Japan American Butokukan Karate Association
The History of JABKA
Butokukan Karate, since its inception in the Pacific Northwest in the late 1950s,
has evolved from a traditional Japanese “hard” style to a martial art that has many flowing but powerful techniques. Our instructors focus on character development and life skills for our students.
They also promote self-confidence and well being by teaching a solid style
that is practical and effective for real life self-defense and competition sparring and forms.
The history of martial arts can be traced back thousands of years. Butokukan Karate traces its roots to Okinawa. In about 1846 Anko Itosu began studying karate from Soshu “Bushi” Matsumura. Later Itosu became the teacher and his style was Itosu-ryu. Okinawan karate came to Japan through Gichin Funakoshi, a student of Itosu. Funakoshi is often referred to as the father of modern karate. He founded the Shotokan system. He began teaching at the Butokukai Military Arts Academy in Kyoto in 1922. Other instructors from Okinawa were also invited to teach at the Butokukai including Kenwa Mabuni.
Mabuni, a student under Itosu and Matsumura, was teaching in Kyoto and Osaka, Japan, by 1929. He was the founder of the Shito-ryu style. Mabuni was the primary instructor of Yun Pon Gun. In the early 1940s, Yun Pon Gun took over a group near Kushimoto, Japan, called Shimpu-ren. Yoichi Nakachi became a student of Shimpu-ren and at the age of 16 (1948) he was promoted to Nidan (second degree).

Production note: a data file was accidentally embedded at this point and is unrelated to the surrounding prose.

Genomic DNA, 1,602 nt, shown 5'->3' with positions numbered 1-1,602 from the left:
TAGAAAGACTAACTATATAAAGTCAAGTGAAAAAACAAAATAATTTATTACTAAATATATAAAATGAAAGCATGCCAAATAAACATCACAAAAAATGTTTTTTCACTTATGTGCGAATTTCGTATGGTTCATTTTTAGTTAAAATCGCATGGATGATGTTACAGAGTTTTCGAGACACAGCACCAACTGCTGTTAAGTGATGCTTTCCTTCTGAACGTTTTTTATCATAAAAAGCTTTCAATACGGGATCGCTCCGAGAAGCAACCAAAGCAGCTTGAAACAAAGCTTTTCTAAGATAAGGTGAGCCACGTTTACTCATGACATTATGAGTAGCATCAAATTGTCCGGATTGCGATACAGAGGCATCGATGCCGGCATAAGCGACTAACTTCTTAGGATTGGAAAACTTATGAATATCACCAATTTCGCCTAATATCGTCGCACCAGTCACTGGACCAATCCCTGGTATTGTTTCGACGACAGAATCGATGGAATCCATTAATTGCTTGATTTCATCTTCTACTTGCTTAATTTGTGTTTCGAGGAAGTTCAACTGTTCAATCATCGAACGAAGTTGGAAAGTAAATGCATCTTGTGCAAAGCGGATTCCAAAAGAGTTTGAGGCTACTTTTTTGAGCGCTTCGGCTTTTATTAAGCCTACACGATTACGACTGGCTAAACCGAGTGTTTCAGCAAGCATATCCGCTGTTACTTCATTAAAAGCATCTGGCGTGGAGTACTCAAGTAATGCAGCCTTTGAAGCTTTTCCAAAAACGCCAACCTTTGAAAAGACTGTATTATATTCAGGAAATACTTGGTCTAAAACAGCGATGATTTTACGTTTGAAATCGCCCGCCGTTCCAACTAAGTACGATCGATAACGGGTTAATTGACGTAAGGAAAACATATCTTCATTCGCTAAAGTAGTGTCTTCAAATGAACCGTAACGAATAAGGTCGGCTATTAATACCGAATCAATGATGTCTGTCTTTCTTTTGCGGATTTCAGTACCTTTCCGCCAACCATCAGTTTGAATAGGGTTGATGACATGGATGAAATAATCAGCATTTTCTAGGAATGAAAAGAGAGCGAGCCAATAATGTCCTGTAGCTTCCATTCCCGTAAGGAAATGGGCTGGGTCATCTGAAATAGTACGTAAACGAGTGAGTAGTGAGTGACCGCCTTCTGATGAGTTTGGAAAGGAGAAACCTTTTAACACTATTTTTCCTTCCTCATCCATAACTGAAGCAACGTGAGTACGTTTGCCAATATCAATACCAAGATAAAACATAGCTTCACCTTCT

In 1950, Yun Pon Gun left Kushimoto and left Sensei Nakachi in charge of Shimpu-ren. In 1959, Nakachi moved to Seattle, WA, and attended the University of Washington. He started a Shimpu-ren dojo in the University District of Seattle.
In 1961, Nakachi transferred to Olympic College in Bremerton, WA. His Seattle dojo had moved to the downtown YMCA and he started a second dojo at a health club. Nakachi was asked to teach karate at Olympic College.
Robert Hill began studying under Nakachi at Olympic College. Nakachi taught for about two more years in Seattle. Robert Hill was promoted to Shodan (first degree) in June 1963. That same year, Master Nakachi renamed Shimpu-ren to Butokukan, changed the crest, and changed the katas (forms). The name Butokukan was chosen to honor the former school in Kyoto. It was Master Nakachi’s desire to incorporate some of the fluid movements of the Chinese styles, softening the traditional hard style of the Okinawans.
In 1965, Master Nakachi returned to Japan. He promoted Sensei Hill to Nidan and left him in charge of the newly-formed Butokukan Karate.
After returning to Japan, Master Nakachi worked full time teaching swimming in Tokyo. He never returned to the States because he was full time caregiver for his wife who was very ill. Master Nakachi died in October 1998 and is interned in Kushimoto, his boyhood home.
Robert Hill is now Judan (tenth
degree) and is the Grandmaster (Soke) of the Japan American Butokukan Karate Association. He currently resides in Gig Harbor, WA.